Lord William Thomson Kelvin (1824 - 1907)

He not only formulated the first and second Law of Thermodynamics, but also had improved the reliability of the mariner's compass. Due to his maritime interests, he became involved with the transatlantic telegraph project and was knighted by Queen Victoria, after which he became Sir William Thomson. He was the one who put forth the correct value of absolute zero as -273.15 celsius. Also, in his honor, unit of absolute temperature is known as 'Kelvin'.
Heinrich Hertz (1857 - 1894)

He was the pioneer who proved the existence of electromagnetic waves. The term 'Hertz' was named in his honor as the unit of frequency. He had published several papers and articles on diverse topics like meteorology and contact mechanics.
Lord Ernest Rutherford (1871 - 1937)

He is also known as the father of nuclear physics. He was one who stated that whenever there is radioactivity, the chemical element emitting the radiowaves undergoes transmutation from one form to another. He differentiated the emitted radiations and named them as alpha and beta. He had also put forth the famous Rutherford model of atom in 1911.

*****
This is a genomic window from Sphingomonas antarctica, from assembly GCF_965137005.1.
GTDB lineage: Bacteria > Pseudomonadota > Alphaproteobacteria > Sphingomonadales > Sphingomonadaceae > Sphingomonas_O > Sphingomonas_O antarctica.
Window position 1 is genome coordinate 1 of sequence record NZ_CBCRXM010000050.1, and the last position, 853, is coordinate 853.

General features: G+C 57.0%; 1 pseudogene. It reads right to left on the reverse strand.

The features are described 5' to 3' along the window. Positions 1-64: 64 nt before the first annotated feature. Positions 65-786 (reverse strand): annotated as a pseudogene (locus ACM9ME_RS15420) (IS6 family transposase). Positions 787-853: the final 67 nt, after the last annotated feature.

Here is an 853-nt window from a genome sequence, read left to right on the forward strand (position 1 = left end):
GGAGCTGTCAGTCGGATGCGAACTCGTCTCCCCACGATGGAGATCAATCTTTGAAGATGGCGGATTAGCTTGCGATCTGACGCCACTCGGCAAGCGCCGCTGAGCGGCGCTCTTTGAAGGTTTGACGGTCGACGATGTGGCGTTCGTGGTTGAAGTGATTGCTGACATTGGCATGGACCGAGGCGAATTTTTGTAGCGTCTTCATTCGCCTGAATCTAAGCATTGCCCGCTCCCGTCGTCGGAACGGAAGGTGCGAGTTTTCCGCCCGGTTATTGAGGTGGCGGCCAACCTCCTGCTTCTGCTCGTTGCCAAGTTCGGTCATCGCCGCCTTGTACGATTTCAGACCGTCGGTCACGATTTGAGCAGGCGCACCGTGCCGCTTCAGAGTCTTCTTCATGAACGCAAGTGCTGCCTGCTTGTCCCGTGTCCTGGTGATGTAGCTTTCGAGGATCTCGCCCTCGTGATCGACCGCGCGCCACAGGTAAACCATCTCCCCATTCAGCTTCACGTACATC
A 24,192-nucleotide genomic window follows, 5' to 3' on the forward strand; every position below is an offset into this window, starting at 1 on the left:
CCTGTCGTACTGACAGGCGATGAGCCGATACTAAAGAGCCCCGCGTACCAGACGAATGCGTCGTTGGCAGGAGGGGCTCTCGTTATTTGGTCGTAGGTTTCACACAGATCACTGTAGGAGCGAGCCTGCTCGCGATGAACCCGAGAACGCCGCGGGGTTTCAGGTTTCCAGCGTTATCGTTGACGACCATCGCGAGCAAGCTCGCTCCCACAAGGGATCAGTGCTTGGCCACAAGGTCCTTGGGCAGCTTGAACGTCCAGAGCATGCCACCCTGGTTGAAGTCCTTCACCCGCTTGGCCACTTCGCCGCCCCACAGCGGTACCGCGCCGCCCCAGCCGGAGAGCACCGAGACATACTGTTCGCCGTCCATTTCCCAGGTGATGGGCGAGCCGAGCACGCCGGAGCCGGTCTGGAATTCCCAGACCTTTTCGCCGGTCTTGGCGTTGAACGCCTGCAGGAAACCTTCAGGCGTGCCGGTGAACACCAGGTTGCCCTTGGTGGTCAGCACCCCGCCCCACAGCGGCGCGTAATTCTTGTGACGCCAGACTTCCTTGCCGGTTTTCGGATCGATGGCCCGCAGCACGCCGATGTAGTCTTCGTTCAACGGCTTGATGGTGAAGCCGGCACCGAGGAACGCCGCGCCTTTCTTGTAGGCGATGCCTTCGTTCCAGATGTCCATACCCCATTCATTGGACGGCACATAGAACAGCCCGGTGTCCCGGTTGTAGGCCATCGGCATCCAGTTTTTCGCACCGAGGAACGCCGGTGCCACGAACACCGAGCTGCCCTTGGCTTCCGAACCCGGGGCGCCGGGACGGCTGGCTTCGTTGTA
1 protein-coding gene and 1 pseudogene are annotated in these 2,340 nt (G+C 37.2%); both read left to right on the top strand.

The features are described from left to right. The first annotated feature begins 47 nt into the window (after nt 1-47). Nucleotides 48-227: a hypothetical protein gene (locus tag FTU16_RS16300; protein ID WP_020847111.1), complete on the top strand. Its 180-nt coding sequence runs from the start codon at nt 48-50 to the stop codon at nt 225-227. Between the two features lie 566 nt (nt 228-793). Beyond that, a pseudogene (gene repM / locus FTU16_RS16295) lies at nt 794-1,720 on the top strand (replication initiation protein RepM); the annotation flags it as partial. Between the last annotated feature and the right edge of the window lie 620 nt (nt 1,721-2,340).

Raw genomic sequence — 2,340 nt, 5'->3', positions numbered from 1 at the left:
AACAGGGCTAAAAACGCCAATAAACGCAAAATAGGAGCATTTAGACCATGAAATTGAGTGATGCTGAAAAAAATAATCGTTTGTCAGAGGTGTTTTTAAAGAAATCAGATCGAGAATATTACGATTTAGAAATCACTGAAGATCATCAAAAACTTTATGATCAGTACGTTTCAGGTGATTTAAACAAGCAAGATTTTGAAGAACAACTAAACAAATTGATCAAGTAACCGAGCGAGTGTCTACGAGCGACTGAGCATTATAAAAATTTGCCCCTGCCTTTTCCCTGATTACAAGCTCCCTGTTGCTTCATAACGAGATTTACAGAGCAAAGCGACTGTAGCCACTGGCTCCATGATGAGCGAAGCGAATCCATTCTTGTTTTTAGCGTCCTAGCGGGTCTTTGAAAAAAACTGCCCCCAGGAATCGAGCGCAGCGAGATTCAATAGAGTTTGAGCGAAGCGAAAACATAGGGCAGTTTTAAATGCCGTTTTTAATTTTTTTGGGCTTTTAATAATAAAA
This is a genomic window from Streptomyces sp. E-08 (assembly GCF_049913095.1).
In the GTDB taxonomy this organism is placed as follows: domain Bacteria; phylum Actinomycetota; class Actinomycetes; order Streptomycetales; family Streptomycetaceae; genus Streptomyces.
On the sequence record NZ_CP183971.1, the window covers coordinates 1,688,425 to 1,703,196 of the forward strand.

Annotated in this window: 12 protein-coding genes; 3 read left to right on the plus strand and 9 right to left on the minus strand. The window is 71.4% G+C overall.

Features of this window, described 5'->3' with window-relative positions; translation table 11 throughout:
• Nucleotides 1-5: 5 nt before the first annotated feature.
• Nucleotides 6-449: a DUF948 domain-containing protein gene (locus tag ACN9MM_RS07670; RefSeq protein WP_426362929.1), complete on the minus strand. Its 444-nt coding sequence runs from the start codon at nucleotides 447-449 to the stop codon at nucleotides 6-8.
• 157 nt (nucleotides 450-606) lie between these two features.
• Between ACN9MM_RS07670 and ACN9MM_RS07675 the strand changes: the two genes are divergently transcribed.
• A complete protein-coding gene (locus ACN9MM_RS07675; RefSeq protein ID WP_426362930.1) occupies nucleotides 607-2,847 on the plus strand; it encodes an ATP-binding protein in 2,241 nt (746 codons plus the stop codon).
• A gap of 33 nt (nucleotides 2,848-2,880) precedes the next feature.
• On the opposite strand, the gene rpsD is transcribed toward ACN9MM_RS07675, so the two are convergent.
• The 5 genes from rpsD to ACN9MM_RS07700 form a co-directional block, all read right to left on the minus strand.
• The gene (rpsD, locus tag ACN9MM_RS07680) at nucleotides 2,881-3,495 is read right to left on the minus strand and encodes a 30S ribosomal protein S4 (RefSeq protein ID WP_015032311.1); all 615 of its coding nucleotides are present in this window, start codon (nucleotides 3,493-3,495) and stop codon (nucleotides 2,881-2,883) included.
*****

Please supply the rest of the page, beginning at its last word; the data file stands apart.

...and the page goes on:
Nikola Tesla (1857 - 1943)

Tesla worked for Thomas Edison before starting his own chain of laboratories that developed electrical devices. He holds a patent for alternating current induction motor. It is believed that Tesla is the first person in North America who accidentally captured an X-ray image.
John Dalton (1766 - 1844)

Dalton is the pioneer of modern atomic theory. He put forth the five main points of the atomic theory, one of which said that atoms cannot be created or destroyed but can be combined, separated or re-arranged. Dalton's law of partial pressure was put forth in 1801, and has now become very valuable in the chemistry lab.